10 Things You Should Know About Adoption
There are many ways we can establish a family. First, there is the old-fashioned way—marrying, having children, spending hours selecting cute baby names, etc. Adoption isn’t the first choice usually.
However, adopting is increasingly becoming a mainstream choice for many couples and single parents for starting a family.
Naturally, adopting a child can be a very joyous, meaningful, and, of course, spiritual experience for childless couples and single parents, but the process can be tiring and complimented.
Not to mention, the whole thing can significantly affect you and the life of the adopted child.
According to statistics, around 135,000 children are reportedly being adopted In the United States every year. This includes kids from private domestic agencies, foster care, family members, and other countries.
In fact, the United States adopts more children than any other nation. In 2001, 1.5 million children were adopted in the United States, which represents 2.5 percent of all U.S. children.
“Adoption is a lifelong commitment to another person,” mentions Laura Lamminen, who works as the lead psychologist at the Rees-Jones Center for Foster Care Excellence at Children’s Health in Dallas, Texas.
“Prospective adoptive parents should weigh out all of the positives along with the challenges that come with adopting a child before following through,” she says.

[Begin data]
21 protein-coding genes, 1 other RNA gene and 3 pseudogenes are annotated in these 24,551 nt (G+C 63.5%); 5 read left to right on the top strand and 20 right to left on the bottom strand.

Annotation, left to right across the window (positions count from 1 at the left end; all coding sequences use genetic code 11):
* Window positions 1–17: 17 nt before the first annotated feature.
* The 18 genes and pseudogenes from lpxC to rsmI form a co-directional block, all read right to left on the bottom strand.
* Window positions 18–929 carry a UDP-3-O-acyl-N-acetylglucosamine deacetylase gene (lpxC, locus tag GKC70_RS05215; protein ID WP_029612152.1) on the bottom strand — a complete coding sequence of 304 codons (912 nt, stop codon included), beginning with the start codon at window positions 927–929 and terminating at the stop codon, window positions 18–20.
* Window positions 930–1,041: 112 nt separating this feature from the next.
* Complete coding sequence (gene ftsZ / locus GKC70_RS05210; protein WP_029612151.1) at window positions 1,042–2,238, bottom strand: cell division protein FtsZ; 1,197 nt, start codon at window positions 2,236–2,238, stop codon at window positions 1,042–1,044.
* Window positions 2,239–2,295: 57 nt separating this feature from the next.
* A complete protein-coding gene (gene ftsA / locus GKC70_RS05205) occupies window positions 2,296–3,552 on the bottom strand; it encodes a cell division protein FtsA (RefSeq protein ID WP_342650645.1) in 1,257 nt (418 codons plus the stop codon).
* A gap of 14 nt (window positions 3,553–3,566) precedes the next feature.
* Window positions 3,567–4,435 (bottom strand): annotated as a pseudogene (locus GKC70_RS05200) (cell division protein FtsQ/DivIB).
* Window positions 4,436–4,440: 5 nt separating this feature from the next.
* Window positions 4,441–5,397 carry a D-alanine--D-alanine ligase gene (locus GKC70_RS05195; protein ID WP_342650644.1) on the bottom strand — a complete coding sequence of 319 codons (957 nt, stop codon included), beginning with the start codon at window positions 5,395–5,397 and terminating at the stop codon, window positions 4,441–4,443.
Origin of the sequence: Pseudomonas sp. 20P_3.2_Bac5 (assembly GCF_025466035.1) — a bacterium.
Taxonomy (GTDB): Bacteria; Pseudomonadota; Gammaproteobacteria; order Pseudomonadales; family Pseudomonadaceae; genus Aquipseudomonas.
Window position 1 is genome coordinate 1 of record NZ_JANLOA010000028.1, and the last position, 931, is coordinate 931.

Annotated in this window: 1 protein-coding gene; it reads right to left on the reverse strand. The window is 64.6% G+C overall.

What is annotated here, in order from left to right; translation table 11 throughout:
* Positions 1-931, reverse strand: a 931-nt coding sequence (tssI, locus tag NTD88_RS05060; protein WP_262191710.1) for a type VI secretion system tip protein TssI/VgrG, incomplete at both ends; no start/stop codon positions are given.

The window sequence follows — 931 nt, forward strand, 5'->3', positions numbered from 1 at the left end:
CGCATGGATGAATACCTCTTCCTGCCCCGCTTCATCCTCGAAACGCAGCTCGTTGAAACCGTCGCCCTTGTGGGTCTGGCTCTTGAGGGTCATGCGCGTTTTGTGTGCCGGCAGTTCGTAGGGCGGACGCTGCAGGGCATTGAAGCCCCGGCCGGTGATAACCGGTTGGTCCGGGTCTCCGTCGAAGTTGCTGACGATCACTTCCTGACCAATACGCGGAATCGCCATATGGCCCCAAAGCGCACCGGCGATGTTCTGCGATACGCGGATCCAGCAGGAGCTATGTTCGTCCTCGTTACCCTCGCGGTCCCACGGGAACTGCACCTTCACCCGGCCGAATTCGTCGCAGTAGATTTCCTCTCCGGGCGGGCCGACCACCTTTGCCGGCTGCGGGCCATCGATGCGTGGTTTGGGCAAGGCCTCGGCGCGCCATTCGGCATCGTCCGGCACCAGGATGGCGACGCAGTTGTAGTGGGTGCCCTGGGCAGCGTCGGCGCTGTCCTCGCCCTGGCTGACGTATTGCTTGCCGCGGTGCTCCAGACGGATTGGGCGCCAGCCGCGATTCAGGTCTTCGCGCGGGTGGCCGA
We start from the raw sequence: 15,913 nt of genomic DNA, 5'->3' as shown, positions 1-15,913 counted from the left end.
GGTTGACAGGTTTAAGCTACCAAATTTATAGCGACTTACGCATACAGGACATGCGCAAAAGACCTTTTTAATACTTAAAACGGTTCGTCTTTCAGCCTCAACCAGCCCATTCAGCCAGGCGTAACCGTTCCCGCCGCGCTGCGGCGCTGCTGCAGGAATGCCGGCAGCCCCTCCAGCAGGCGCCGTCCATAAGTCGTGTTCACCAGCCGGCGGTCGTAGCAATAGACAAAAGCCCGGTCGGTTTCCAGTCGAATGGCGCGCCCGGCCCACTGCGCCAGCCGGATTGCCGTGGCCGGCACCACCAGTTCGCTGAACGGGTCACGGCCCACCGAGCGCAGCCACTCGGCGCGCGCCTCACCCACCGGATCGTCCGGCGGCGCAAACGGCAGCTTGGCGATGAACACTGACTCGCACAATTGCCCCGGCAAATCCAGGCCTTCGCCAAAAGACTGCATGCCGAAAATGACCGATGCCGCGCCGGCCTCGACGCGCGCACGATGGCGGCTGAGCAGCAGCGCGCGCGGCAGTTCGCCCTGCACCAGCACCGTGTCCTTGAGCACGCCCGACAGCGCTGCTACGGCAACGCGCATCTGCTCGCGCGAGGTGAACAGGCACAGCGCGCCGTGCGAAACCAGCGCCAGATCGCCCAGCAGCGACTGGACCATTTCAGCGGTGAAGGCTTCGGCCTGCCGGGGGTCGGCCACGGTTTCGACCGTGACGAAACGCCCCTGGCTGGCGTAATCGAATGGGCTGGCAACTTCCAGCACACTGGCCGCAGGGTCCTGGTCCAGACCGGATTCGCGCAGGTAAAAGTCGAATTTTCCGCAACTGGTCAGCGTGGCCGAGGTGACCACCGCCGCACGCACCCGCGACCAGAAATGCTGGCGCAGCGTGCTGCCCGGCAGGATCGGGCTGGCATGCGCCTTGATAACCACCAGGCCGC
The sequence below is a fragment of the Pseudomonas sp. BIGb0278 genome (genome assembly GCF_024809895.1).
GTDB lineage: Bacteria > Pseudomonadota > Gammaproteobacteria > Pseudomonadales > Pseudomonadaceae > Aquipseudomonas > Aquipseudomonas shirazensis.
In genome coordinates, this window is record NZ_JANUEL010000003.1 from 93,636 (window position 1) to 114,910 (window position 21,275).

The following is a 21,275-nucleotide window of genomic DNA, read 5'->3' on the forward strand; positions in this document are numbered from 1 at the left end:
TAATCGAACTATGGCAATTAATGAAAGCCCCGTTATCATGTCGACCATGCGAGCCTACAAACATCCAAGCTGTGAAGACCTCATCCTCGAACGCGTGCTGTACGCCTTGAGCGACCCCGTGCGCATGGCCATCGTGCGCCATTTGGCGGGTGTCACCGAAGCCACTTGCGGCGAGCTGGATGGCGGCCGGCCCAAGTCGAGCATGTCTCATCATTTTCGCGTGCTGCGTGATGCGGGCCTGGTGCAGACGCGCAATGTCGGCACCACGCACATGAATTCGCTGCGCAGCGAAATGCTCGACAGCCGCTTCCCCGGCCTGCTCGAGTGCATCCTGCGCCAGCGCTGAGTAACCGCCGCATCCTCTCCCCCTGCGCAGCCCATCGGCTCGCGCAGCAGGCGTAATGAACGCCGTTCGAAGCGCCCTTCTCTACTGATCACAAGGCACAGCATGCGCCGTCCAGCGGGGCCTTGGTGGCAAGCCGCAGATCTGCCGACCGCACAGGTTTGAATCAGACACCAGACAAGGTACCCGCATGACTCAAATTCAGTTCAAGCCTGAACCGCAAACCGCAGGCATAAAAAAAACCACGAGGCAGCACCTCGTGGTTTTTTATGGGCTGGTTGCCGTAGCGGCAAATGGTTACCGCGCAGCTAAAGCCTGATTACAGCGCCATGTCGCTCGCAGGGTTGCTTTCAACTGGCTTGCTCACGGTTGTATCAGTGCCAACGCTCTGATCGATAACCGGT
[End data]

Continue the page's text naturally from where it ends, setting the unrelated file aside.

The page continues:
Below are ten things you need to know before you prepare for adoption:
10 Things You Should Know Before You Adopt
1.Cost of Domestic and International Adoptions
Whether you want to adopt someone at home or abroad entirely lie with you. But, remember that the costs of domestic adoptions are usually less and also complicated.
To give you an idea, domestic adoptions costs around $20,000 to $25,000. Whereas international adoptions will set you back around $25,000 to $35,000. Depending on travel expenses and other related fees. (Source: http://buildingyourfamily.com/)
2.Lawyers and Agencies
The adoption process of domestic and international adoptions also varies. In case of domestic adoptions, an agency or lawyer is involved.
Meanwhile, for international adoptions, you should take assistance from a private, nonprofit agency that will partner with the organization of the child’s host country. In the case of private adoption, you can either consult an agency or a lawyer or both. Whatever suits your requirements and circumstances.
More than 500,000 of U.S. children are in foster care, and among them, only 129,000 are eligible for adoption. Although the mission of foster care is to take care of the child until they’re old enough as per law to return to their biological parents, that isn’t always possible.
In those circumstances, it is found that the foster parents adopt the child and legally becomes his or her official parents.
Adopting a child from foster care comes with many additional benefits that include low fees, government assistance, and government-sponsored subsidies. If you like this idea, just contact a public agency and complete the required application.
When you adopt a child from a foreign country or adopted someone whose cultural background is vastly different than yours or your family, your family becomes multicultural or multiracial.
Unless you and the entire family accepts and adopts the culture or heritage of your adopted child, the child may feel alienated physically and psychologically. So, before you take steps to adopt someone outside your culture or language, ask yourself if this is the right path for you.